We are not very nice people

Why is the cross of Jesus so important to Christians? It appears to be tragic and useless but Paul says it is God’s way of working powerfully among us.

Here’s the first of five articles to talk about this.

Just before Jesus is arrested, he says the time has come for this world to be judged (John 12:30). In other words, God will set up his court, expose wrong doers, and pronounce judgement. Jesus is speaking about his death.

This is the exact opposite of what seems to be happening. Jewish leaders agree Jesus must die. Pilate sentences him to death. He is nailed on a cross. But Jesus says this is the judgement of the world.

This happens when Jesus is ‘lifted up’ (John 8:26-28). He is lifted up on a cross. But he is also going to be lifted up in victory. Satan will be ‘driven out’. And Jesus will be revealed as the world’s true leader—he will draw all people to himself (John 12:32).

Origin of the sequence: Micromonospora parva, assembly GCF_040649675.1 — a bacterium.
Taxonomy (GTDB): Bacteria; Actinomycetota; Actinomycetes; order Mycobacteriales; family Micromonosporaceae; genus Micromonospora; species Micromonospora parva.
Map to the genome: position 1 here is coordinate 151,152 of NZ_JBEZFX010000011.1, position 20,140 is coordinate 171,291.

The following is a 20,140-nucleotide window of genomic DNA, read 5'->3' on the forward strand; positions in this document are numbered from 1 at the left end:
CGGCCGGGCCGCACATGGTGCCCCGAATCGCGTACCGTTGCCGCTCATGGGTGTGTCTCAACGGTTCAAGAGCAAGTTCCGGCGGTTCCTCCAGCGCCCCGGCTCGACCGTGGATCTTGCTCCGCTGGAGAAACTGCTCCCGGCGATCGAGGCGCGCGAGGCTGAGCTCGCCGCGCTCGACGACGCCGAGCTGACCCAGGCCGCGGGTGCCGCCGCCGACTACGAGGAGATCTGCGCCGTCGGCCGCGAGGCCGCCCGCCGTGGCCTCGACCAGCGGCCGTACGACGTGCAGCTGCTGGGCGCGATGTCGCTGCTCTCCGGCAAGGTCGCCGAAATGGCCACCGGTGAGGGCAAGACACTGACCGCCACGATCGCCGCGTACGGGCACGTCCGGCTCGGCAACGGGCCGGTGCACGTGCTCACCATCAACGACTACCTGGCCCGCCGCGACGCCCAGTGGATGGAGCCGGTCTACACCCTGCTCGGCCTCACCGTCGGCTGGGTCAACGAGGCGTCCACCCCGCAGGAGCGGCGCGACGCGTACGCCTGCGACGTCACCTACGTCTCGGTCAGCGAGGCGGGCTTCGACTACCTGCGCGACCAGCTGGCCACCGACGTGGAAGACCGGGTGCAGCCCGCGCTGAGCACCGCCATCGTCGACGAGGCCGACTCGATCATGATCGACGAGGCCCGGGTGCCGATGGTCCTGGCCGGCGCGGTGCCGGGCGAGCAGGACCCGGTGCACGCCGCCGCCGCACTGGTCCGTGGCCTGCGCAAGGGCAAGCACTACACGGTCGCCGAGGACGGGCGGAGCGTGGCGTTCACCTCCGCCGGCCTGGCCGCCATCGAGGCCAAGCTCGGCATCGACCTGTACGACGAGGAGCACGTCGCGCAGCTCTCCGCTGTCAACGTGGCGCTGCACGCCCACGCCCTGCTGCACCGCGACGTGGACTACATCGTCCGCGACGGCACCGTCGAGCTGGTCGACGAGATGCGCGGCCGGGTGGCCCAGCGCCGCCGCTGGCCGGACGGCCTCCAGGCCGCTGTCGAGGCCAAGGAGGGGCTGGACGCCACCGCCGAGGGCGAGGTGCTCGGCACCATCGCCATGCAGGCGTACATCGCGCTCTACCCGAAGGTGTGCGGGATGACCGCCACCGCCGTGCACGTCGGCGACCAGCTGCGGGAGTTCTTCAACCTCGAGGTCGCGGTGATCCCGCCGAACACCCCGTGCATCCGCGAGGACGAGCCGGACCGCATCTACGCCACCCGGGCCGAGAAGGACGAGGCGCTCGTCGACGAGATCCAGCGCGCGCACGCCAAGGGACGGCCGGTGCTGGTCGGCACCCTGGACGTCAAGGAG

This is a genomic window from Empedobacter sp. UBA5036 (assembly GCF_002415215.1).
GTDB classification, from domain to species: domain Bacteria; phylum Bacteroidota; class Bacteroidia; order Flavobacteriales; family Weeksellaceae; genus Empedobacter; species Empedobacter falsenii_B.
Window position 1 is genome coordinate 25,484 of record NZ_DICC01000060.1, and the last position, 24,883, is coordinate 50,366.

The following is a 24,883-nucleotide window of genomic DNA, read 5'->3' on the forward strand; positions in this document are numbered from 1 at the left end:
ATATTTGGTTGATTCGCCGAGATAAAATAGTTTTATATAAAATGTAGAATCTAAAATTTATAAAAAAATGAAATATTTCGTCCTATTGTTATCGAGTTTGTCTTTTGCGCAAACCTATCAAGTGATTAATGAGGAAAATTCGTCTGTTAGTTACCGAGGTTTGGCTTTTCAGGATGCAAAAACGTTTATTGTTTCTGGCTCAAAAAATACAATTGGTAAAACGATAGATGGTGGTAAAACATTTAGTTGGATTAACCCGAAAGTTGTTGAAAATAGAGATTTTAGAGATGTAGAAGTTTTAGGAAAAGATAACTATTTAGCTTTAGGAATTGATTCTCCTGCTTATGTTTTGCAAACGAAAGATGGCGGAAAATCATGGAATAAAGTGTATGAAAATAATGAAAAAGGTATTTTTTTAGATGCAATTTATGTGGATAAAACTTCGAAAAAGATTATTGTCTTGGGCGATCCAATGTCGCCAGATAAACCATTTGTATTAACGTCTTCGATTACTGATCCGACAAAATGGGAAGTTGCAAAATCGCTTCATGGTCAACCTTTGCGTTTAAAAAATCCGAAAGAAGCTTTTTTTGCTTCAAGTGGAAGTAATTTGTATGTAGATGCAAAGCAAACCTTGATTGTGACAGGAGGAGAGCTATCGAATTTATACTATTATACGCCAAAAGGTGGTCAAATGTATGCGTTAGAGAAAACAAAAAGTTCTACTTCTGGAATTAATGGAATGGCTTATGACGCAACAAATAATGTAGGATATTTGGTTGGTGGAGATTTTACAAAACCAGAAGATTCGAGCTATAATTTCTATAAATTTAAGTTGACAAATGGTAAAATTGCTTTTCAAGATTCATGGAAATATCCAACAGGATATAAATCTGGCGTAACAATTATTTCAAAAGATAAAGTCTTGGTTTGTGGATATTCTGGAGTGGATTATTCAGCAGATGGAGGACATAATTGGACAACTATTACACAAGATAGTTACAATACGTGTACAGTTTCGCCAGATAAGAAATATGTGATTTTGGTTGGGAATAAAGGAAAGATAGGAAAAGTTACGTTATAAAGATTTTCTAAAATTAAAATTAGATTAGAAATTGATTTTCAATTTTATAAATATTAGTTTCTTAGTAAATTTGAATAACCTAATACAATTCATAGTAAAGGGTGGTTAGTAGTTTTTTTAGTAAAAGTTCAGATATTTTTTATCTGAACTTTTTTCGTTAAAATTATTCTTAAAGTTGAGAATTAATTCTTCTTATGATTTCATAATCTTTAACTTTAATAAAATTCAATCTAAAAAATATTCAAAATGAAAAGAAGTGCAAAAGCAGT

The cross is not just something that happens to Jesus. It is something that affects us all. There’s some local content to how this is happening, but the implications involved in Jesus being killed are global, historic and final.

Effectively, the whole race is being assembled by it’s Maker—ahead of the final judgement day—and we are finding out where we stand. These local Jews and Romans represent us all.

In the immediate setting. Jesus has spent three years attending sick and troubled people. He has shown that God is working in him powerfully. He’s made it clear that whatever people think of him is what they think of God.

Many have welcomed Jesus because of this, but Israel’s leaders are jealous. They can’t deny what he is doing, or the attitude of many people to him, but they decide to destroy him.